Roundabouts offer improved safety with fewer conflict points and slower speeds. Roundabouts also help improve motorists’ decision making while driving through the intersection. PennDOT is installing roundabouts across the state and requires that this design be considered when a significant intersection update is planned. Intersection and Interchange Geometrics, which includes roundabouts, is a
Federal Highway Administration (FHWA) Every Day Counts Round 2 (EDC-2) innovation that Pennsylvania championed.
How Does It Work?
A roundabout is a type of circular intersection that does not require vehicles to stop before entering the intersection. Roundabouts complement transportation objectives like improving safety without compromising the ability to keep people and freight moving through towns and cities. The roadway curvature encourages reduced vehicle speeds and entering traffic must yield to circulating traffic.
The essential characteristics of all roundabouts include:
Traffic travels counterclockwise around a center island
- Vehicles entering the roundabout yield to traffic already circulating
- Roundabouts result in lower vehicle speeds, generally 15-25 miles per hour
Roundabouts and traffic circles are often confused. However, there are many differences between the two. Roundabouts are designed to be as small as practical to accommodate continuous, slow-moving traffic. Entering traffic must yield to circulating traffic. Traffic Circles vary significantly in size and traffic speeds. Entering traffic or circulating traffic may be controlled with stop signs or traffic signals. There may even be parking within the circle.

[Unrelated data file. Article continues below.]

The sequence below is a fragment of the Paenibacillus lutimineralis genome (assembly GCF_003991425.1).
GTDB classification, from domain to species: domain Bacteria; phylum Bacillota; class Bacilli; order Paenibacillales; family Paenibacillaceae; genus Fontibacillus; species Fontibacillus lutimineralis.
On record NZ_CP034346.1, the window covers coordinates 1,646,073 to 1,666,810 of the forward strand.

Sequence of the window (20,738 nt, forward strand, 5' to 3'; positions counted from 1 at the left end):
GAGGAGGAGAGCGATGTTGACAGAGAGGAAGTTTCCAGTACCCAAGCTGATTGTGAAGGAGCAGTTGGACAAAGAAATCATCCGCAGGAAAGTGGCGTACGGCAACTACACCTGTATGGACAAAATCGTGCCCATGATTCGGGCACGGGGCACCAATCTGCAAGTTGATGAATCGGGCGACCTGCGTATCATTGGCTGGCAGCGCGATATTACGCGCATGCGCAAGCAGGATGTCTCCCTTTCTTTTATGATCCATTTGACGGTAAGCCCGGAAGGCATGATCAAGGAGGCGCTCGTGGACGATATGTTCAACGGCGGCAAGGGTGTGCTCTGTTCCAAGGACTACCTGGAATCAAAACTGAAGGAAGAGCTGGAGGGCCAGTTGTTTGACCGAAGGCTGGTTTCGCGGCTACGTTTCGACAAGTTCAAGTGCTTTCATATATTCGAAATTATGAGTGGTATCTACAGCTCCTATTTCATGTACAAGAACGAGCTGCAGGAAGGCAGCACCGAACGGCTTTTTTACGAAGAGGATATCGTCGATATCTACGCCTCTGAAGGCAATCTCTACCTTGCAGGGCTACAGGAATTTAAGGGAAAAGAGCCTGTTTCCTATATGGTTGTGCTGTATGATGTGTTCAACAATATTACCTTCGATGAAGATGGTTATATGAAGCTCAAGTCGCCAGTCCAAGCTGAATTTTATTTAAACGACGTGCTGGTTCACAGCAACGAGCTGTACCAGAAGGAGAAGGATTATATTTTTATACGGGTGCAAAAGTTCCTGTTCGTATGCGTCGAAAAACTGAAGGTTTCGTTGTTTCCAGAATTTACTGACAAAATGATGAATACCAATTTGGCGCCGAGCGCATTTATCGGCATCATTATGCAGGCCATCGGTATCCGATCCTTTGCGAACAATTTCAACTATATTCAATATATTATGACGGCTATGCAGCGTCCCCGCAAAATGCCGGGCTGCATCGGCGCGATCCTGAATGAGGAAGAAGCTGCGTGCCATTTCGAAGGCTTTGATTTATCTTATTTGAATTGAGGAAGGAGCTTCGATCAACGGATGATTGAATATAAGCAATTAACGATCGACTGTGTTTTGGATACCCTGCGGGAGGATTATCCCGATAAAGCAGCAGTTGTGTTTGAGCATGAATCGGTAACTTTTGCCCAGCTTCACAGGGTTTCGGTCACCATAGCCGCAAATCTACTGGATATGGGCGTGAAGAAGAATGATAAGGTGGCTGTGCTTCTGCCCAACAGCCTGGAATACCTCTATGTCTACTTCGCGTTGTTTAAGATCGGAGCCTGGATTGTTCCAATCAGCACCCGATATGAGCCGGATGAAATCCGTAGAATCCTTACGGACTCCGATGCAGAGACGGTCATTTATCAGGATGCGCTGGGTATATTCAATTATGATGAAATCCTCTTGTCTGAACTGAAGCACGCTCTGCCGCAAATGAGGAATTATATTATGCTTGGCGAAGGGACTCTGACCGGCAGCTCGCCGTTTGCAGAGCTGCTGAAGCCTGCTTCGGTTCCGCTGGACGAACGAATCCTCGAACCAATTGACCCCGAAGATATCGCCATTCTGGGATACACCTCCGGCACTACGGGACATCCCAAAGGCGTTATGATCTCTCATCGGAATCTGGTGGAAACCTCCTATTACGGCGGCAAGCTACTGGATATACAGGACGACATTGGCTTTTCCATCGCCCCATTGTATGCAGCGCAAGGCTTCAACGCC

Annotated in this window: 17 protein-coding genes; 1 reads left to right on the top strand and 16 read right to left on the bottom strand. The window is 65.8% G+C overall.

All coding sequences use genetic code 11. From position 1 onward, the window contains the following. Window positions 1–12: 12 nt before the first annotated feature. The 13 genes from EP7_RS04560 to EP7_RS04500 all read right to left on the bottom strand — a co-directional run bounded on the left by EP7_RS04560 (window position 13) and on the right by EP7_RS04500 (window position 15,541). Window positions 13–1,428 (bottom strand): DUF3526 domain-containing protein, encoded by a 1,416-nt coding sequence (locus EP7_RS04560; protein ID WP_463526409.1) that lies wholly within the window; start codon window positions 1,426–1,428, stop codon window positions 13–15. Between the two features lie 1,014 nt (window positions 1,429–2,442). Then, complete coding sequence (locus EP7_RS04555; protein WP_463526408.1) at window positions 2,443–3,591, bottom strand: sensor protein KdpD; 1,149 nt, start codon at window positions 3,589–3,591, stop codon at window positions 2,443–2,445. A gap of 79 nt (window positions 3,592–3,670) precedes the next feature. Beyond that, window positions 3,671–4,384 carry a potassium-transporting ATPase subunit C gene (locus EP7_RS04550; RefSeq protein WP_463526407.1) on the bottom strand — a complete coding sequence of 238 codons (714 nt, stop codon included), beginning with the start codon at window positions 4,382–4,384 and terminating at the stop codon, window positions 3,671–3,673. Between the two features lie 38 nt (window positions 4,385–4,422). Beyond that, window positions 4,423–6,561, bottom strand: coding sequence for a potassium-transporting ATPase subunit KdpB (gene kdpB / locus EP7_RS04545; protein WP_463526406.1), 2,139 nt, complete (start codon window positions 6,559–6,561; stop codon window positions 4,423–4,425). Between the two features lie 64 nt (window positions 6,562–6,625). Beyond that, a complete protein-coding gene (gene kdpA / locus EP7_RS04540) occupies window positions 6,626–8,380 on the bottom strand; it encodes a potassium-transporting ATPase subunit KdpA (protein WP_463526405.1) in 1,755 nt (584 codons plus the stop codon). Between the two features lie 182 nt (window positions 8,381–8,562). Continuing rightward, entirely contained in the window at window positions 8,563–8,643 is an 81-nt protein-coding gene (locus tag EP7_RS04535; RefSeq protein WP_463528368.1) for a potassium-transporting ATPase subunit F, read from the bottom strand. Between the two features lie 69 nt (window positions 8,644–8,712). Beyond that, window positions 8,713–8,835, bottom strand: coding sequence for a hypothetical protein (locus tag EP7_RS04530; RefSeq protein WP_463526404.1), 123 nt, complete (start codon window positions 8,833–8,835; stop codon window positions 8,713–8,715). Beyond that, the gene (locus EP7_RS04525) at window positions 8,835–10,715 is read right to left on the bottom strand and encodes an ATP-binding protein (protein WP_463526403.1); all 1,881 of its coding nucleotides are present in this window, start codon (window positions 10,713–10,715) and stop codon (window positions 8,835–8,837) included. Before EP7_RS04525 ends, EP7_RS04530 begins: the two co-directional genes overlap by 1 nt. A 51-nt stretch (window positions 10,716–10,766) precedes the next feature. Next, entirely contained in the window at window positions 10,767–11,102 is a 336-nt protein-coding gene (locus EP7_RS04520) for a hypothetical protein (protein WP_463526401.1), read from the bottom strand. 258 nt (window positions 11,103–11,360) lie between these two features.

Learn more about how this innovation works on PennDOT’s Roundabout webpage.
What Are The Benefits?
Roundabouts are considered a safety countermeasure due to their ability to substantially reduce the types of crashes that result in injury or loss of life. They significantly reduce head-on and T-bone crashes. They also decrease congestion with the constant flow of traffic and improve pedestrian and bicycling crossing with slower moving traffic and refuge areas. Roundabouts complement other common community values with quieter operation, improved function and aesthetic options as opposed to traditional intersections.
DID YOU KNOW...
When comparing a roundabout to a traffic light, studies show that roundabouts provide a 90 percent reduction in fatal crashes and a 75 percent reduction in crashes with injuries.
Innovation in Motion
Education is vital to the acceptance and success of a roundabout. PennDOT District 5 designed a roundabout at the intersection of U.S. Route 222 and Pennsylvania Route 662 in Richmond Township, Berks County. The intersection is heavily used by local Amish and Old Order Mennonite communities.
To ease their concerns, a team from PennDOT District 5 helped organize a special outreach meeting with the communities’ members. The team explained how the speed inside a roundabout of 18 to 24 miles per hour is about the same speed as a horse and buggy, so they will travel roughly the same speed as the rest of the traffic in the circle. The team also explained how a bicyclist has the option of riding through the roundabout, or they can dismount and walk through as a pedestrian.
The $6.6 million project replaced a signalized intersection with a modern roundabout, along with widening U.S. Route 222 to four lanes at the roundabout approaches. Since its opening in May 2018, the roundabout has seen no major crashes.
For more information about this innovation, contact the
STIC Management Team.